China's Yuan Surges Offshore, With an Apparent Boost From Beijing

By Saumya Vaishampayan Features Dow Jones Newswires

China's currency surged to its highest level against the dollar in six months in offshore markets on Wednesday, a move some traders ascribed to Chinese central bank intervention meant to warn investors off betting against the yuan following Moody's downgrade of Chinese government debt last week.

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The yuan rose as high as 6.7677 to the U.S. dollar in the offshore market, centered in Hong Kong, its strongest intraday level since Nov. 4, according to Wind Info. That marked a gain of 0.8% from its level late Tuesday. The yuan also rose in the tightly controlled onshore market, ending 0.6% higher from its Friday close of 6.8210 to the dollar: The onshore market was closed for national holidays on Monday and Tuesday.

A sharp rise in the cost for banks to borrow the yuan short-term in Hong Kong was a key driver of its surge, traders and analysts said. The overnight yuan borrowing rate soared to 21.08% on Wednesday from 5.35% on Monday, according to the Hong Kong-based Treasury Markets Association.

Traders said the People's Bank of China likely intervened in the offshore market last week, with some state-owned Chinese banks refraining from lending out yuan in Hong Kong, driving borrowing costs higher. The PBOC didn't immediately respond to a request for comment.

Speculation about such intervention swirled again on Wednesday.

Alex Wolf, senior emerging markets economist at Standard Life Investments in Hong Kong, was among those who said the Chinese central bank was probably behind the rise in borrowing costs.

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"There is really no other reason you'd have a spike in yuan-funding costs," he said. "The only way they can really manage the offshore rate is through squeezing liquidity, since it is more market-based."

The cost of borrowing the yuan in Hong Kong has surged periodically over the last 18 months, each time helping to push the yuan up against the dollar. Higher short-term borrowing costs make it more expensive for investors to short, or bet on a decline in, the yuan, which often forces them to buy back yuan and sell dollars as they give up on those bets.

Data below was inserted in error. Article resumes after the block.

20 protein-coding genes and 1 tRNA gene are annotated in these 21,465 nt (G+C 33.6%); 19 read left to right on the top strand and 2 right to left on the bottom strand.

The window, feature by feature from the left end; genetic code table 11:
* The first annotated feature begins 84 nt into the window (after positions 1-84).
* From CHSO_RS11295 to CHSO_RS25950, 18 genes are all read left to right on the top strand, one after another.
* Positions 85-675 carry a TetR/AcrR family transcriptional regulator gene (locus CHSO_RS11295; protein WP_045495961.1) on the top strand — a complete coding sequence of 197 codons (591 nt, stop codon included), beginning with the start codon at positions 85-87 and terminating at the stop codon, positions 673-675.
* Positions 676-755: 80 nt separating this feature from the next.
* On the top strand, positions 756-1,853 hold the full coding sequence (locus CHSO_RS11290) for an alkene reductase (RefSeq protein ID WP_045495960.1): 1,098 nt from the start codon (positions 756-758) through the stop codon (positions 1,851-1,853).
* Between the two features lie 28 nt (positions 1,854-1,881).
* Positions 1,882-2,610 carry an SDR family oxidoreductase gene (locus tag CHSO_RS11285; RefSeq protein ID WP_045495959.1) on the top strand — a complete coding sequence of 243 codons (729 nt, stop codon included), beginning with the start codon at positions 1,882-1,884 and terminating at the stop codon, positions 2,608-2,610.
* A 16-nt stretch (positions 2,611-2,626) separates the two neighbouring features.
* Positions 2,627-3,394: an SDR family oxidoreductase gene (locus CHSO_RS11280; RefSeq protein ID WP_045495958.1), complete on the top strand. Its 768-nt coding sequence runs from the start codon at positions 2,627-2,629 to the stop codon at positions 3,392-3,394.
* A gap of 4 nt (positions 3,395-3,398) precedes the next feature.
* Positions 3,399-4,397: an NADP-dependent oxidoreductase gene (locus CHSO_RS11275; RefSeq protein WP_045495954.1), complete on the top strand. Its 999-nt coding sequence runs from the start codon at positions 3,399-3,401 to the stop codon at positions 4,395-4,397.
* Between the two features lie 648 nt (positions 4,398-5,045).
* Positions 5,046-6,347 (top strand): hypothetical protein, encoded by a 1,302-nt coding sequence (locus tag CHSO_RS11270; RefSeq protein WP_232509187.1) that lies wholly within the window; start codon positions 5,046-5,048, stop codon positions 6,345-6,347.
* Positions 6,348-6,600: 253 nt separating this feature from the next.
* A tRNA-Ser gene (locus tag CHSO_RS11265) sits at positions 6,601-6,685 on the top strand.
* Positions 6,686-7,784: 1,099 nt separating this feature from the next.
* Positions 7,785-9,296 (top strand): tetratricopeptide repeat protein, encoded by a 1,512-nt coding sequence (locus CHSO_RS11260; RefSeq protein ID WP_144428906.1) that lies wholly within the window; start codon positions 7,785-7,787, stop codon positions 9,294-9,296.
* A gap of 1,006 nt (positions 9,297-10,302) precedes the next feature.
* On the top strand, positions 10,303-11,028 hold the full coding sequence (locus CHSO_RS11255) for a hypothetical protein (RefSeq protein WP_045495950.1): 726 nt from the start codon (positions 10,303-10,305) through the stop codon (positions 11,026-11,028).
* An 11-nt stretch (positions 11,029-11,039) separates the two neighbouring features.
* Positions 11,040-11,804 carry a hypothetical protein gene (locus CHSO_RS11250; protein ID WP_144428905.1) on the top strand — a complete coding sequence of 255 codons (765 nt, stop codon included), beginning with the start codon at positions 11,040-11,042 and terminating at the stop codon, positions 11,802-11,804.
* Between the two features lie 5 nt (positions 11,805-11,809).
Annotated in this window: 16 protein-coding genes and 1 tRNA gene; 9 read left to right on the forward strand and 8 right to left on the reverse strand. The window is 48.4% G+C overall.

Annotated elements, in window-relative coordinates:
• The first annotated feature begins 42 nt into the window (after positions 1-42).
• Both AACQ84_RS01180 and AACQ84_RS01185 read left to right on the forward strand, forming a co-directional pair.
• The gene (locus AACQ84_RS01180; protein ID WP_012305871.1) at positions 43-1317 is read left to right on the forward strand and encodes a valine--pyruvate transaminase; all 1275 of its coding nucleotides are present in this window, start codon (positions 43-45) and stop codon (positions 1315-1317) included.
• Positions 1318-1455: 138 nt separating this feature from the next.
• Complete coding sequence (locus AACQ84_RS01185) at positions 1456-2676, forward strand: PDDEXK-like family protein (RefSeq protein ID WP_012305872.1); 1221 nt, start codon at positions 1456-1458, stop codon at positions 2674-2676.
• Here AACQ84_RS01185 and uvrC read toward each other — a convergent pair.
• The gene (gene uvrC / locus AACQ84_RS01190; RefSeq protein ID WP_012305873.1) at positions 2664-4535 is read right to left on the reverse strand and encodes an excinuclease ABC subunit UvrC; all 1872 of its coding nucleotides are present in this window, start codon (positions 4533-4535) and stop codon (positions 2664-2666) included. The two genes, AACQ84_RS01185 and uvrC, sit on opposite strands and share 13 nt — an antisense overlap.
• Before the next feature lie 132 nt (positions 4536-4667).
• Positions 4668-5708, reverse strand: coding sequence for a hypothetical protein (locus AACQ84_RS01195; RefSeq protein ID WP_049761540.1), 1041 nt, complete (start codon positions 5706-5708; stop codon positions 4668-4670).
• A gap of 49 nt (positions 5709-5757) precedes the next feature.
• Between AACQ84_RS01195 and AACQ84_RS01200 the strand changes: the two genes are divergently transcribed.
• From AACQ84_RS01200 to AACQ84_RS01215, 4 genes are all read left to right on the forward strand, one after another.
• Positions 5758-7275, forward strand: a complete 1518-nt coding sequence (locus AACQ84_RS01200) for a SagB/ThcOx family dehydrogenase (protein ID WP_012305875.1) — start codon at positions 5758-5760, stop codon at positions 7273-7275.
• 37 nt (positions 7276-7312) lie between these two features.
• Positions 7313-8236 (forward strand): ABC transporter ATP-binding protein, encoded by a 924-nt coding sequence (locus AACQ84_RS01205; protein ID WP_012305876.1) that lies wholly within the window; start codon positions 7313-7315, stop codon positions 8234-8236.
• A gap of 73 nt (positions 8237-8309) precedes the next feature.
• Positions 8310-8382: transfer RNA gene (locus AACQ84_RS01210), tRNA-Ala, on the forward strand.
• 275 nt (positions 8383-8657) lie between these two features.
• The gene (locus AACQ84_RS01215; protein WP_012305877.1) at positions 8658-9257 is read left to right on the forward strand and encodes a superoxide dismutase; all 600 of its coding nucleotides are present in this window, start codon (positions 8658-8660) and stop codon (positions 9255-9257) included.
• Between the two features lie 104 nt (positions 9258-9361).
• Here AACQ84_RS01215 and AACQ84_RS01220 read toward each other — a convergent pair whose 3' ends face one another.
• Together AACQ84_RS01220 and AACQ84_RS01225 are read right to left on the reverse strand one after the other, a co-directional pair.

"We're seeing quite a big positioning washout happening" said Khoon Goh, head of Asia research at ANZ in Singapore.

One difference this time is that the yuan has already been appreciating against the dollar, one of many major global currencies that rose against the greenback in recent weeks. The Chinese currency is on track to gain nearly 2% against the dollar in the offshore market this month.

The suspected intervention by the Chinese central bank in recent days comes after ratings firm Moody's Investors Service last week downgraded China's credit rating and warned about the country's high levels of debt.

China has shifted to targeting stability in the yuan against the dollar this year, which had already helped curb investors' expectations for how much the yuan might fall in the coming months. The likely intervention in Hong Kong markets in recent days suggests China still felt the need to deter investors overseas from viewing the Moody's downgrade as a reason to turn bearish.

"It is a bit of an overreaction, but I wouldn't necessarily put it past them," Mr. Wolf said, referring to Chinese authorities.

China's central bank has recently been guiding the yuan to stronger-than-expected levels in the onshore market, another sign that it is seeking to bolster the currency. It has also tweaked the way it calculates its daily fix for the yuan-dollar pair, adding a "countercyclical" component that lets it exert more control over the yuan's value.

Investors appear to be responding to the Chinese central bank. In a shift, those using options are now bracing for further gains in the offshore yuan over the next month.

The one-month risk reversal for the dollar against the yuan turned negative on Friday, which means bearish put options on the dollar against the offshore yuan are now more expensive than bullish call options. Investors would typically buy bearish put options on the currency pair if they expect the dollar to fall against the yuan over a specific period. An options contract grants the right to buy or sell the underlying asset.

That risk reversal is now at its most negative level ever, according to Thomson Reuters data going back to 2013. However, longer-dated risk reversals remain positive, suggesting investors are still bracing for yuan depreciation over the next few months.

"The bias is now shifting to one which is favoring short-term [yuan] appreciation," said Eddie Cheung, Asia currency strategist at Standard Chartered Bank.

Write to Saumya Vaishampayan at saumya.vaishampayan@wsj.com

(END) Dow Jones Newswires

May 31, 2017 07:45 ET (11:45 GMT)